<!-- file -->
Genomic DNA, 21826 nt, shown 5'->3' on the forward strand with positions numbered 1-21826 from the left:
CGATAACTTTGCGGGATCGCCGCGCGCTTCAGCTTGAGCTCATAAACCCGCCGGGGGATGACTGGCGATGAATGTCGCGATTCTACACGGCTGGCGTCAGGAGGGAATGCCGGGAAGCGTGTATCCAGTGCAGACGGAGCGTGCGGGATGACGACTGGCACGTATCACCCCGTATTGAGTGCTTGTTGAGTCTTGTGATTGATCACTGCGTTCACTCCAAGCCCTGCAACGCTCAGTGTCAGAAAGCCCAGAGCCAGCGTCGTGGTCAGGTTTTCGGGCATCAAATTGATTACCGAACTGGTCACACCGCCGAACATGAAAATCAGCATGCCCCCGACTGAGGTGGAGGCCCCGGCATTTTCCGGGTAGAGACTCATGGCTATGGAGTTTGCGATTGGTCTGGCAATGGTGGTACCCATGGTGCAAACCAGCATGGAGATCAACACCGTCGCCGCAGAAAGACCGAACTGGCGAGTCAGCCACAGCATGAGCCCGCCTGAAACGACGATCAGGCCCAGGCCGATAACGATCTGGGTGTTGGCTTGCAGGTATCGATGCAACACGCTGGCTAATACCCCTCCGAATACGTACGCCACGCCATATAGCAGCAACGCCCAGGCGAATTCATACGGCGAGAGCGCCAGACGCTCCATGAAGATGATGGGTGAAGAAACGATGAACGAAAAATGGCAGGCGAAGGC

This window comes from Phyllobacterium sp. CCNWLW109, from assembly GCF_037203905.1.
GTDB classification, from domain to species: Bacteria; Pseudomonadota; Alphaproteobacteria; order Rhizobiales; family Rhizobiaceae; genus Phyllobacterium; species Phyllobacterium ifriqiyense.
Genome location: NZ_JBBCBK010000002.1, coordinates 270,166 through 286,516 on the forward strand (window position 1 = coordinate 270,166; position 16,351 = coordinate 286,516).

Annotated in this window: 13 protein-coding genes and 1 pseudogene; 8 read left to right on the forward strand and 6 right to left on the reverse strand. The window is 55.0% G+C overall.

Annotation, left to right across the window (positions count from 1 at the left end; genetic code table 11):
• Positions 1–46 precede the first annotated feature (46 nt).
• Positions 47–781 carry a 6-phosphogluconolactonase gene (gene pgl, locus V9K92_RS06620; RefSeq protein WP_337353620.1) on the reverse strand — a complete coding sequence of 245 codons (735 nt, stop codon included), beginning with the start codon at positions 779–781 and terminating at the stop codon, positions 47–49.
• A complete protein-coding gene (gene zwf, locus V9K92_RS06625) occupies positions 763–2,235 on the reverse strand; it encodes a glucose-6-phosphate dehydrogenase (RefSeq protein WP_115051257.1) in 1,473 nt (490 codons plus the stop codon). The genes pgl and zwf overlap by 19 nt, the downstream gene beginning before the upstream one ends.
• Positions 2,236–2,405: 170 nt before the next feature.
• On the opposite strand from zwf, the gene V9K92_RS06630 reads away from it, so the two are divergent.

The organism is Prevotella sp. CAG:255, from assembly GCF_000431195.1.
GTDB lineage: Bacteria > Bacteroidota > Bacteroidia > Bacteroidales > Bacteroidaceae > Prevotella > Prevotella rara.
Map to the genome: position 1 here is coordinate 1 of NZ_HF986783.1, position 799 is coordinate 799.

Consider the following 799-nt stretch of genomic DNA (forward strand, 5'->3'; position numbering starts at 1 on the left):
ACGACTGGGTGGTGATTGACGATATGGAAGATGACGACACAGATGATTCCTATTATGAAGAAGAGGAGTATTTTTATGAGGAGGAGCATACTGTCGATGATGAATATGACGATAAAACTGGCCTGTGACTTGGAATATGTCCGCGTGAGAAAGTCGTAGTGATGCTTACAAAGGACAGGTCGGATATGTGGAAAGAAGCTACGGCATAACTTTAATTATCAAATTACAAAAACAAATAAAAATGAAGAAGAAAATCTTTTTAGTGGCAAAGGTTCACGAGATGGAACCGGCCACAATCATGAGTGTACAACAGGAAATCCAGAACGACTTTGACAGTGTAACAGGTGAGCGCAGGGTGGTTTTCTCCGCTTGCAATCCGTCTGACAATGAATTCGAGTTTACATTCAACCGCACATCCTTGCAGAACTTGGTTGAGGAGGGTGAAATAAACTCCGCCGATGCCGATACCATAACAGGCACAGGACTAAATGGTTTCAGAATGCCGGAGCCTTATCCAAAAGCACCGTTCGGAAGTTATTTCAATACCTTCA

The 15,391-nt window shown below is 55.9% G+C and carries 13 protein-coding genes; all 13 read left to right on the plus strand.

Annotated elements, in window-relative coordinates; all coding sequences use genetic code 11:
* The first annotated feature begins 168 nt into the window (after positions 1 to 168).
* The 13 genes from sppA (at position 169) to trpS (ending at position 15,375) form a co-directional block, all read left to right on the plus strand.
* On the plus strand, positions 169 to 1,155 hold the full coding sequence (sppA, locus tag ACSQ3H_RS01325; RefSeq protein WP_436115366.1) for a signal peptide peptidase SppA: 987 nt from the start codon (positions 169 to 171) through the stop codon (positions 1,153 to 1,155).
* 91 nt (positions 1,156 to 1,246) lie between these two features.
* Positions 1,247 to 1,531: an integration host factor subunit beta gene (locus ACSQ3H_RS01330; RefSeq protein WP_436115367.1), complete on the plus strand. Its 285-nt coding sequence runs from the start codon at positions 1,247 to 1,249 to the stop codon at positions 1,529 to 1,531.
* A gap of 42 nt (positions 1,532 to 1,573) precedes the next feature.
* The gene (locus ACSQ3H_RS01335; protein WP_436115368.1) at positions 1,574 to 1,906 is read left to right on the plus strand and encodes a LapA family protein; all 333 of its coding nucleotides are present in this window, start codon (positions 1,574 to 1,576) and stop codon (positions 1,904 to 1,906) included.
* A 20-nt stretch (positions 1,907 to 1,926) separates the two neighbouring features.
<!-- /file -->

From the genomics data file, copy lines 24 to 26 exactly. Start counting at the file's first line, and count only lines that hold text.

* Positions 1,247 to 1,531: an integration host factor subunit beta gene (locus ACSQ3H_RS01330; RefSeq protein WP_436115367.1), complete on the plus strand. Its 285-nt coding sequence runs from the start codon at positions 1,247 to 1,249 to the stop codon at positions 1,529 to 1,531.
* A gap of 42 nt (positions 1,532 to 1,573) precedes the next feature.
* The gene (locus ACSQ3H_RS01335; protein WP_436115368.1) at positions 1,574 to 1,906 is read left to right on the plus strand and encodes a LapA family protein; all 333 of its coding nucleotides are present in this window, start codon (positions 1,574 to 1,576) and stop codon (positions 1,904 to 1,906) included.